Silverado (CF) Harris Moran.
Early, 8 in. long ears with 16 rows
having good husk cover. Excellent
germination in cold soils. Does not
require isolation. Tolerant:
Stewarts Wilt. FOR TRIAL.
Snowbelle (CF) Asgrow. Early
hybrid, 7-8 in. long cylindrical
ears, 14 to 16 rows. FOR TRIAL.
Improved Super Sweet: Yellow
Sweetie (SF) Sunseeds. Ears
are 7-1/2 to 8 in. long with 14 to
18 rows. Higher kernel sugar than
super sweet hybrids. Requires
isolation. Tolerant: Rust.

(Maynard Veg. 87-05)


III. PESTICIDE UPDATE


A. "Pesticides linked to higher
cancer risk" but read carefully
for the real truth.

The United Fresh Fruit and
Vegetable Association has learned
that a report soon to be released by
the National Academy of Sciences
will link pesticide residues on
fresh fruits and vegetables to
increased risks of developing
cancer. The study to be published
May 20, was prepared by the National
Research Council, a scientific
advisory arm of the National Academy
of Sciences.
The report has been in
development for two years. It
reportedly contains a number of
biases which are the apparent result
of flawed procedures used in the
study. According to sources close
to the report, rather than utilizing
ACTUAL pesticide residues found on
produce at retail, the NRC
consistently used the MAXIMUM
dosages permitted by law. While
this is the level that the
Environmental Protection Agency sets
as the tolerance, in most instances,
the level of residue is substantially
lower at the time produce reaches
consumers. It should be noted that
EPA uses a 100 percent safety factor
in setting tolerances. However, the
cancer risk demonstrated by the
report is likely to appear high
since the data is reportedly based
on maximum pesticide application.
Sources providing the information to
UFFVA say the report to be issued
assumes that 100 percent of all
commodities are treated, that all
food is eaten at full tolerance and
that every person eats an average
amount of each commodity in question
daily for an entire lifetime.
UFFVA, members of the produce
industry and chemical manufacturers
are cooperating in efforts to
compile information on actual
residue levels at point of sale.







This information will be available
at a later date and should help to
clarify the more realistic risk to
cancer. In the meantime, read
carefully and don't accept just the
headlines.

(Gull, Veg. 87-05)


IV. VEGETABLE GARDENING

A. Irrigating the vegetable
garden.

So far, the 1987 gardening year
will be remembered as the year of
excesses. First, it was the rain.
In January, February, and March,
heavy rains fell in advance of cold
fronts which pushed down through the
state on a weekly basis. Soils were
soggy, but most gardeners were able
to plant vegetables on schedule.
But the last heavy rains in March
brought the mild freeze of April
1-2. Many warm season vegetables
like beans, squash, and cucumbers
were either killed or damaged by the
late-season frosts.
Gardeners were quick to replant
where necessary, and salvage the
damaged plants. Gardens took on the
verdance of spring, buoyed by the
warm weather and abundant soil
moisture. However, by the end of
April, another excess was
manifesting itself in the garden -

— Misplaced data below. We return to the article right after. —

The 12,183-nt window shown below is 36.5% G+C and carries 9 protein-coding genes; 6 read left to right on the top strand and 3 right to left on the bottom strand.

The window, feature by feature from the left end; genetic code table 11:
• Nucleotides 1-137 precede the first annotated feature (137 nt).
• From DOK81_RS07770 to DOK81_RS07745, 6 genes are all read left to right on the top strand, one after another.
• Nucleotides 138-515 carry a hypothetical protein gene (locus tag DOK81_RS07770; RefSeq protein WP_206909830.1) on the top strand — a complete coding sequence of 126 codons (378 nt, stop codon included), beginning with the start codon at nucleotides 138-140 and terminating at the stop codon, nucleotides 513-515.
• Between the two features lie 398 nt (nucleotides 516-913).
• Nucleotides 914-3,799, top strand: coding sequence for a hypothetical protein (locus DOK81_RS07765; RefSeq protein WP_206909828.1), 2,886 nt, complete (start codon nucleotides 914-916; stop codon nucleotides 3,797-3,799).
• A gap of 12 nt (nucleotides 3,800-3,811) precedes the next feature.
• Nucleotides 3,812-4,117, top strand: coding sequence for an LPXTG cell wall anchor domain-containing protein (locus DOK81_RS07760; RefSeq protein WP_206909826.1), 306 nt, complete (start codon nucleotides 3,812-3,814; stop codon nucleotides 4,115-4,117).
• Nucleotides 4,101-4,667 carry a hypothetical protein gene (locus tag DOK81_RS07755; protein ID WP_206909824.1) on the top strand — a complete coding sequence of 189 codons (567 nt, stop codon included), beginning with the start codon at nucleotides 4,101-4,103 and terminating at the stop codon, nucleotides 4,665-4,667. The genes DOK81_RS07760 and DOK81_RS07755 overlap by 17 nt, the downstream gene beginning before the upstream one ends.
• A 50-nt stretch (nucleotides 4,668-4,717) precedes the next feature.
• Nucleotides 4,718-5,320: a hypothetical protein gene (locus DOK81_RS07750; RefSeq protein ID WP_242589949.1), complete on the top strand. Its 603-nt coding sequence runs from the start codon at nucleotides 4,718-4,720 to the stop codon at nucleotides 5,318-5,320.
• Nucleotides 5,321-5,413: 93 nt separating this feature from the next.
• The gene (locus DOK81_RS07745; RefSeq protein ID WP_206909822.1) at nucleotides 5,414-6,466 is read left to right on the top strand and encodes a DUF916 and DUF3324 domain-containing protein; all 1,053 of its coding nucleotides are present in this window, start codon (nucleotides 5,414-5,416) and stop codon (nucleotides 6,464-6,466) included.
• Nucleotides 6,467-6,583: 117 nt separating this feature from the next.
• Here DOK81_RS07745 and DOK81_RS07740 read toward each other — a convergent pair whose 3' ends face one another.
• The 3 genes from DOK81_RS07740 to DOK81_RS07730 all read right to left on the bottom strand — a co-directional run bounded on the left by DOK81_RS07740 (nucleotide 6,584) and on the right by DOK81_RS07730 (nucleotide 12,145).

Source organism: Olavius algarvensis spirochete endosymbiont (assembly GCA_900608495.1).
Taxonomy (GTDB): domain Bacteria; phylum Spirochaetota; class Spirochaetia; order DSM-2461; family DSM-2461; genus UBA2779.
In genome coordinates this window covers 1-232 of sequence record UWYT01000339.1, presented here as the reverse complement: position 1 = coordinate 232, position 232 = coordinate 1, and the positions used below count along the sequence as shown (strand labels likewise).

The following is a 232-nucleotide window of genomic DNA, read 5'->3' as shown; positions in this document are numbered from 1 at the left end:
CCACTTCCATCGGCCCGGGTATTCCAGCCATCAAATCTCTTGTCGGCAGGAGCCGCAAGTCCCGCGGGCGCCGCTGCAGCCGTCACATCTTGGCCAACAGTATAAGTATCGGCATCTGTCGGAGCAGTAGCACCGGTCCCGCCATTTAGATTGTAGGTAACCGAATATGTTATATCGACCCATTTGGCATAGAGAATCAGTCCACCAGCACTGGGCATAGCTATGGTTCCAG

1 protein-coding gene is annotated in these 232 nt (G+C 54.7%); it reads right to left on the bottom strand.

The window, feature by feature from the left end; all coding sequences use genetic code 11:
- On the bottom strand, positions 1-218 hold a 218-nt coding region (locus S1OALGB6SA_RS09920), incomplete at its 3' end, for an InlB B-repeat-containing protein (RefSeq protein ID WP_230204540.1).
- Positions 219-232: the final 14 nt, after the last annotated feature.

dry weather.
Essentially no rain fell in
most areas during the month of
April, and going into May, the sandy
soils across the state have long
given up their moisture. Now, it is
up to the gardener to supply the
essential ingredient for a
successful crop.
Drought (or at least dry
conditions) is no stranger to
gardeners in Florida during the
latter part of spring. As the
rain-bringing cool fronts fade away,
and before the onset of the
thunderstorms of summer, the land


often slowly dries and bakes under a
ever-intensifying hot sun. So the
wise gardener is aware of these
predictable conditions and makes
preparations for the dry period.
Those not so wise or experienced are
apt to see the fruits of their labor
reduced to a curled, stunted, brown
nothingness.
Not every gardener can fight
the battle of drought in the same
manner, so here are some suggestions
from which you may choose to
minimize the effects of long dry
spells in your garden.
Start with soil preparation.
The more humus and organic matter
the soil contains, the better it is
able to absorb and retain moisture.
Most Florida soils are sandy, so
water enters quickly, but leaves
about as quickly. In some areas
where there is clay soil, water will
run off or puddle on the clay if it
has not been amended. With sands,
clays, and the marl soils of south
Florida, use liberal amounts of
compost, manure, leaves, or other
organic matter.
Use wide, flat beds instead of
single, raised beds. Florida's
variable climatic conditions often
create a dilemma for gardeners in
this respect. For the wet periods
it is advisable to plant on raised
beds, to allow good drainage and
keep roots out of water-logged
zones. But, as the weather becomes
hot and dry, it now becomes water
resourceful to have plants growing
on wider, flatter beds where soil
moisture is conserved. On small
plots, it is further helpful to
enclose the bed with some framing
material such as lumber or concrete
blocks.
Mulching has long been
considered the number one aid for
gardeners in helping to retain soil
moisture. Not only are the natural
organic materials such as straw,
pine needles, leaves, and
woodshavings useful, but so are the
plastic mulches. The organic






materials tend to keep the soil
cooler than the plastic coverings.
Of course, light colored films are
cooler, so black film could be
white-washed to reduce
soil-temperature.
The initial wetting of mulched
soil can be somewhat of a problem,
but once the soil beneath is wet, it
stays moist longer. Since organic
mulches are porous, wetting them
heavily also moistens the soil
below. For faster action, rake
aside the mulch, soak the soil
thoroughly, then re-cover with the